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Democratic Leaders In Puerto Rico Play The Blame Game While Voters Are Disenfranchised

Puerto Rico resident Hector Feliciano votes during the U.S. territory’s Democratic primary election at the Luis Llorens Torres Elementary School in San Juan, Puerto Rico. CREDIT: AP PHOTO/CARLOS GIUSTI
Puerto Rico resident Hector Feliciano votes during the U.S. territory’s Democratic primary election at the Luis Llorens Torres Elementary School in San Juan, Puerto Rico. CREDIT: AP PHOTO/CARLOS GIUSTI

Some Democratic voters in Puerto Rico waited two to three hours in the tropical sun to cast a ballot on Sunday, causing many who couldn’t wait to give up and leave without voting.

Hillary Clinton won a decisive victory that her opponent Sen. Bernie Sanders (I-VT) is not contesting. But the Sanders campaign and Puerto Rico’s local Democratic Party are trading accusations about who is responsible for the decision to slash the number of polling places on the island by more than two thirds — from more than 1,500 to fewer than 430 — just weeks before the election.

When local reporters challenged Puerto Rico’s Democratic Party president Roberto Prats, he shrugged it off as a sign of a healthy democracy.

“If the problem is that many people are participating, that’s a good problem to have,” he told the newspaper El Nuevo Dia. “The important thing is that the voters had the opportunity to exercise their right to vote.”

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Yet the polling location cuts significantly depressed turnout. While local officials expected more than 700,000, only 60,671 made it to the ballot box. Though voter turnout in Puerto Rico is usually much higher than in the 50 U.S. states, Sunday’s Democratic race had a dismal showing of just 3.45 percent of eligible voters.

After spending weeks telling the press that the decision to reduce the number of polling sites was based on lack of funding and a lack of poll workers, the local Democratic Party changed its story Sunday and claimed that the Sanders campaign requested the cuts.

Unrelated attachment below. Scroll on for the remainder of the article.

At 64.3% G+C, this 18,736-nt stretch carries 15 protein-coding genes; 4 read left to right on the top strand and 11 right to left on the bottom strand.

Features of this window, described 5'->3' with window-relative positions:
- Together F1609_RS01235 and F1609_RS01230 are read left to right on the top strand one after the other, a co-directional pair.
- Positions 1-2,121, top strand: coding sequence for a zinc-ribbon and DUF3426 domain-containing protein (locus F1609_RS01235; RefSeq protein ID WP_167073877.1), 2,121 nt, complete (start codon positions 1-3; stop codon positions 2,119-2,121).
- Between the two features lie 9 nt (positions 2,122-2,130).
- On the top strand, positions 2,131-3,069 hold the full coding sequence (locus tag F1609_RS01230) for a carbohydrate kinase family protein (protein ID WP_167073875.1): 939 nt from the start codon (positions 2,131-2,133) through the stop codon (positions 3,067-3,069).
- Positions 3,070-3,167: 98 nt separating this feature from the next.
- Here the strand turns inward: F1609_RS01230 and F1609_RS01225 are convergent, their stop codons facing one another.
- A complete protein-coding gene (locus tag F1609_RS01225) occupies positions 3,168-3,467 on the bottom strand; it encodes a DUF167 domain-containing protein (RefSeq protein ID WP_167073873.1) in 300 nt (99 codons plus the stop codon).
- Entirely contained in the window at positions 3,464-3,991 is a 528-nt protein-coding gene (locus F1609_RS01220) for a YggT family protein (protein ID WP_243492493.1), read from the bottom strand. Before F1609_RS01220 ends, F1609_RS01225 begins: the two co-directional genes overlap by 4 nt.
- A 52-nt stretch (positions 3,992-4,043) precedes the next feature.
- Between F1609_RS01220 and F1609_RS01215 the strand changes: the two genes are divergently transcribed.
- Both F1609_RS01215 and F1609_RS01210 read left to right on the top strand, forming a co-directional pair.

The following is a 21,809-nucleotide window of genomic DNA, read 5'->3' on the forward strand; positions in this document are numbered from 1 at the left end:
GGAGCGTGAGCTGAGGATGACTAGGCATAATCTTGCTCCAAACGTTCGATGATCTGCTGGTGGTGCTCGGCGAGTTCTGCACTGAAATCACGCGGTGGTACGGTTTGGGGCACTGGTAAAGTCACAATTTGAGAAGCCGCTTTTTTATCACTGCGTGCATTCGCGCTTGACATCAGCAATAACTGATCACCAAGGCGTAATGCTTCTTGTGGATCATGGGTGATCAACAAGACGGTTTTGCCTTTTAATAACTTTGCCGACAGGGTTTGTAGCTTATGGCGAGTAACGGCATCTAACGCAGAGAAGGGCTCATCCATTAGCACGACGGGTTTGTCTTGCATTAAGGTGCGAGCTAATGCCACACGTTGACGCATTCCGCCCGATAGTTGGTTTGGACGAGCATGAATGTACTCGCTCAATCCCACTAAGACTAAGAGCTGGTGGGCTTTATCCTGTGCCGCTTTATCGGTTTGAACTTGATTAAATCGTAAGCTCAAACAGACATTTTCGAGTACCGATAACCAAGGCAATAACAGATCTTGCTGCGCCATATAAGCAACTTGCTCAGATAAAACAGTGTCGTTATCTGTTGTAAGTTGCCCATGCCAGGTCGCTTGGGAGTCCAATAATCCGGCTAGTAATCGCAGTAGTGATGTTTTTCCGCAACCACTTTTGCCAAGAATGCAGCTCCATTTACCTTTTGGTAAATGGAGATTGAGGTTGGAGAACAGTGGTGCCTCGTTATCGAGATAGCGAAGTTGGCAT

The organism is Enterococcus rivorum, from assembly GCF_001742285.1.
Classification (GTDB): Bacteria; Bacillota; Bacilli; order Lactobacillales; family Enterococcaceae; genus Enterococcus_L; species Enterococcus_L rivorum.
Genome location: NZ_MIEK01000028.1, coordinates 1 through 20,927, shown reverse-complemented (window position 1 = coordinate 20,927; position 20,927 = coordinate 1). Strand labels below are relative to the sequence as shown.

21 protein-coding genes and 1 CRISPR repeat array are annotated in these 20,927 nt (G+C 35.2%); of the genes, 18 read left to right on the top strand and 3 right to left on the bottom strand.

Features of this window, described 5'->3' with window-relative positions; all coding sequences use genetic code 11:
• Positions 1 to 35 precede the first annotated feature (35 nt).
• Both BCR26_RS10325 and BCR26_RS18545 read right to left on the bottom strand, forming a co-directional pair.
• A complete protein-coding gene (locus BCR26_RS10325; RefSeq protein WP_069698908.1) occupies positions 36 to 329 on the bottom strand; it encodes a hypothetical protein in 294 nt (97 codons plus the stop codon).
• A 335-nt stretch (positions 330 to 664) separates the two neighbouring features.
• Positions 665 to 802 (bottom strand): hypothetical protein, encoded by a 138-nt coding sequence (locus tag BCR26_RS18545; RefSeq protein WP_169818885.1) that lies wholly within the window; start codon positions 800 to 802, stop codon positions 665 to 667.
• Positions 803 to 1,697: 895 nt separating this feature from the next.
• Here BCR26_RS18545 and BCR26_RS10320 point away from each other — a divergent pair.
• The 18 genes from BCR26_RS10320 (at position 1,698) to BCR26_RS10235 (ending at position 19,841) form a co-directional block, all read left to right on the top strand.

Sanders’ campaign called this accusation “completely false.”

“The opposite is true,” the campaign said. “In emails with the party, Sanders’ staff asked the party to maintain the 1,500 plus presidential primary locations promised by the Puerto Rico Democratic party in testimony before the DNC in April, when the party was asking to have its caucus changed to a primary.”

“They cannot blame their shoddy running of the primary on our campaign,” they concluded.

Polls closed at 3 p.m., but because the ballots were counted by hand — the Democratic Party could not afford electronic tally machines — Clinton was not declared the winner until late in the evening.

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Though they are full American citizens, Puerto Rico’s millions of residents cannot vote in the general election this November because of the island’s status as a U.S. territory. They also have no vote in Congress, where lawmakers are currently weighing a bill that would install an un-elected “control board” to manage the island’s finances. Sanders has been the most outspoken candidate against this system, calling it “neocolonial” and “beyond insulting.” Clinton has voiced support for the bill and urged its passage, while noting “serious concerns” about the financial control board.